New Yorkers simply going about their daily lives routinely encounter post-9/11 digital surveillance tools like facial recognition software, license plate readers or mobile X-ray vans that can see through car doors, The New York Times reported.
Surveillance drones hover above mass demonstrations and protesters say they have been questioned by antiterrorism officers after marches.
Demolishing the World Trade Center (WTC) -nearly two decades ago- caused the surveillance cameras to fundamentally shift the way NYPD must operate, which lost 23 of its own officers that day, and hundreds more from 9/11-related illnesses in the years since.
Eric Adams, the Brooklyn borough president and the heavy favorite to become the city’s next mayor, said in an interview that he intends to audit and re-evaluate how counterterrorism and surveillance resources are deployed and used in the city.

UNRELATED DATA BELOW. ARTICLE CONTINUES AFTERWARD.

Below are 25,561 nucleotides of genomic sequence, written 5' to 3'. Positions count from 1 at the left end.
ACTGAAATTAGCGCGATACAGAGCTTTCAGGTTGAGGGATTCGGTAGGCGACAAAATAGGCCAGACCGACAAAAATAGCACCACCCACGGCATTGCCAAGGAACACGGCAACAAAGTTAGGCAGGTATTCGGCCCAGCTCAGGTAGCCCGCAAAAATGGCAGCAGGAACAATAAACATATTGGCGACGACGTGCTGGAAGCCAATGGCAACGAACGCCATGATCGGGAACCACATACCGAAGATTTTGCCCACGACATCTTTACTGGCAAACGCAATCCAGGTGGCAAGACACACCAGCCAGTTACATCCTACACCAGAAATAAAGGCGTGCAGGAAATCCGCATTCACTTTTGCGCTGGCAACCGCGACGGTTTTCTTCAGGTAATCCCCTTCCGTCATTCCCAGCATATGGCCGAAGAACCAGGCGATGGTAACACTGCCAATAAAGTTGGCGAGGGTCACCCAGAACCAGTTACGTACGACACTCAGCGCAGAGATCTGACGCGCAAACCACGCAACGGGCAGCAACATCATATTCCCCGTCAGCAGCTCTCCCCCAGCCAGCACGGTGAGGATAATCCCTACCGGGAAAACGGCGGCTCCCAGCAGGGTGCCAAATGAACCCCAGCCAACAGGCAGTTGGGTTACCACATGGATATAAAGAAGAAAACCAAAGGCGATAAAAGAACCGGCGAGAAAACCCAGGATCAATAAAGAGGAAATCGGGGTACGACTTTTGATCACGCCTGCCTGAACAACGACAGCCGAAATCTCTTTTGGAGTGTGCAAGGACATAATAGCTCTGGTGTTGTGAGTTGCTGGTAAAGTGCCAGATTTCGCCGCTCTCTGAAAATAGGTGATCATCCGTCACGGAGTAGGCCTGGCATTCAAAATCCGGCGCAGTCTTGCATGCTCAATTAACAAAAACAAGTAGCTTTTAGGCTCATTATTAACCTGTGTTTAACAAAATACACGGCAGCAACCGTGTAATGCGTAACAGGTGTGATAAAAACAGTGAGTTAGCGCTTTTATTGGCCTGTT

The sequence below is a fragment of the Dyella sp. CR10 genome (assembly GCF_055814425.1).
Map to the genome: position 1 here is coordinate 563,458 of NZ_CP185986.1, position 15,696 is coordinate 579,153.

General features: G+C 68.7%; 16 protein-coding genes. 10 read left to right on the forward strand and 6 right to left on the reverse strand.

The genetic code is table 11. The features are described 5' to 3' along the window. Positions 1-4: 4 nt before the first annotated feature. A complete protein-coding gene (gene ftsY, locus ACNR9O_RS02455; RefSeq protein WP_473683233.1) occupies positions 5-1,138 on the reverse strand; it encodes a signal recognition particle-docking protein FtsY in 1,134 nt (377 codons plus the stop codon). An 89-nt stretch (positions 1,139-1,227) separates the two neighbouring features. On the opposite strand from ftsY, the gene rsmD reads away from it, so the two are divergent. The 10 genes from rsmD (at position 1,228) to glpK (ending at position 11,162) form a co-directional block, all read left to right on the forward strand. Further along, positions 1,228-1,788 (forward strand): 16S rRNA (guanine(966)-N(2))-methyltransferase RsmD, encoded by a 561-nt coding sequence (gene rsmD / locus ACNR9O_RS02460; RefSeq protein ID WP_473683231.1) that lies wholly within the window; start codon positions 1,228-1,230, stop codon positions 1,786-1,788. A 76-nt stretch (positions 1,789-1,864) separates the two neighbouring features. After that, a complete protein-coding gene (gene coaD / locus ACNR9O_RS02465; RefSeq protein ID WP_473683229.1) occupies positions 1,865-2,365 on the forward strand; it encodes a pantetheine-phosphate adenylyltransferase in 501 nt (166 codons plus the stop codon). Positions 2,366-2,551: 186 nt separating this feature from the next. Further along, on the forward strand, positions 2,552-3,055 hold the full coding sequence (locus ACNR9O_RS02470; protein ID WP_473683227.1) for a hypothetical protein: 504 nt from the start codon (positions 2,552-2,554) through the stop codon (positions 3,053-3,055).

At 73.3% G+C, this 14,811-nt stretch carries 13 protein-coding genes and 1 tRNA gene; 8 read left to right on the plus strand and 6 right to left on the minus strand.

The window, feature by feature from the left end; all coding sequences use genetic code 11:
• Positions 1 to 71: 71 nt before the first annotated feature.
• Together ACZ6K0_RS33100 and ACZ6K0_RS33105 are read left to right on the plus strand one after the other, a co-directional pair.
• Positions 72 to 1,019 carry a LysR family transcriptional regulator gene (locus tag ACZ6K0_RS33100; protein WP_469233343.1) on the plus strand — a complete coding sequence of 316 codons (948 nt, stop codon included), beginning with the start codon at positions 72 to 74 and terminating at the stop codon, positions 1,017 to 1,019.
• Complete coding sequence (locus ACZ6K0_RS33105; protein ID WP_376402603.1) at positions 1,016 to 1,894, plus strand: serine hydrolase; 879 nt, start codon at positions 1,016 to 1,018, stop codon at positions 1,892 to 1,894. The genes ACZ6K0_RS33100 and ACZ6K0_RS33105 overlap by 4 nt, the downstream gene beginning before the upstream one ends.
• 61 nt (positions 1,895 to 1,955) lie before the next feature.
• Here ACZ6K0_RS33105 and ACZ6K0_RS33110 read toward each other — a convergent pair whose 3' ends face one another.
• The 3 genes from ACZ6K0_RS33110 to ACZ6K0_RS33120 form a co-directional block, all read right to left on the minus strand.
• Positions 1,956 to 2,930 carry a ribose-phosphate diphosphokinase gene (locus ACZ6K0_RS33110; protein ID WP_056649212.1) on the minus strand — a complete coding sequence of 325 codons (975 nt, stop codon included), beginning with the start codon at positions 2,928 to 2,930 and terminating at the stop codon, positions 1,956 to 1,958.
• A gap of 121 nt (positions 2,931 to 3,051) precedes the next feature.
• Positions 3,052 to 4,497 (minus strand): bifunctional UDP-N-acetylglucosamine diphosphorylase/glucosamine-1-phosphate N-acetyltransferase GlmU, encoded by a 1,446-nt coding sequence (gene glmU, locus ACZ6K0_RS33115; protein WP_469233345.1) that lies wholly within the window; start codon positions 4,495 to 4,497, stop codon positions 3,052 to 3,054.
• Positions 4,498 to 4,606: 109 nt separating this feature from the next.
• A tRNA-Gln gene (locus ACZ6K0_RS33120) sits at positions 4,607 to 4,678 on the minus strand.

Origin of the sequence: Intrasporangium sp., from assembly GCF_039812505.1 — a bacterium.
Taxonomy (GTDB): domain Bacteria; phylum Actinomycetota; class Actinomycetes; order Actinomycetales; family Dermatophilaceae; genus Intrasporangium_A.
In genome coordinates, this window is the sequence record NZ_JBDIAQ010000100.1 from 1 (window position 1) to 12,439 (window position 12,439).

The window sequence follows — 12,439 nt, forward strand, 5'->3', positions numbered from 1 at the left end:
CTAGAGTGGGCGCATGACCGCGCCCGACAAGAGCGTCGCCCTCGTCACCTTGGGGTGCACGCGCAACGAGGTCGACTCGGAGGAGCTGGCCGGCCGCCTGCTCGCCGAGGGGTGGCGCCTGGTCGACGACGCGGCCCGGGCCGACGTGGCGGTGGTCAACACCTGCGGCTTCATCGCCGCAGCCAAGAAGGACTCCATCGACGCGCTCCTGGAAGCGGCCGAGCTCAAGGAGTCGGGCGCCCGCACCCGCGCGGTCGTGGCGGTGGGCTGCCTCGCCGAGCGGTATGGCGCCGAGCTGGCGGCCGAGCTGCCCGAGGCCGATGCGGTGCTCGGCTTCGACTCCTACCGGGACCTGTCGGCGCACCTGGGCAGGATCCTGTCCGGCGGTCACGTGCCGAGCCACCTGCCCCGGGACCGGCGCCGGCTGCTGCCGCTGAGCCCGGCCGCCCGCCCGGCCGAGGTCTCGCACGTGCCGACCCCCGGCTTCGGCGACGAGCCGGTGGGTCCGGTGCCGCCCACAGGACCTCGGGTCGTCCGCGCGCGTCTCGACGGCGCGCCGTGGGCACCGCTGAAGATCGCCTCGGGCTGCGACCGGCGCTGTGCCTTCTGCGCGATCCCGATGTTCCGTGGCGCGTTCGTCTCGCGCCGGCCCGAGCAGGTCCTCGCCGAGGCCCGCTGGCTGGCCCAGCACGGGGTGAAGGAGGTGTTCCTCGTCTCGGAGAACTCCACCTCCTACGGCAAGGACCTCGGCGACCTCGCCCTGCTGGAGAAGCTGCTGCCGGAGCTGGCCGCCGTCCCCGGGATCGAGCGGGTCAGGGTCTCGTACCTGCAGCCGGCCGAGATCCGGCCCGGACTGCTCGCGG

‘I’m a believer in using technology to keep us safe,’ said Mr. Adams, a former New York City police captain. ‘I don’t believe in using technology to dismantle our rights that exist in our country.’
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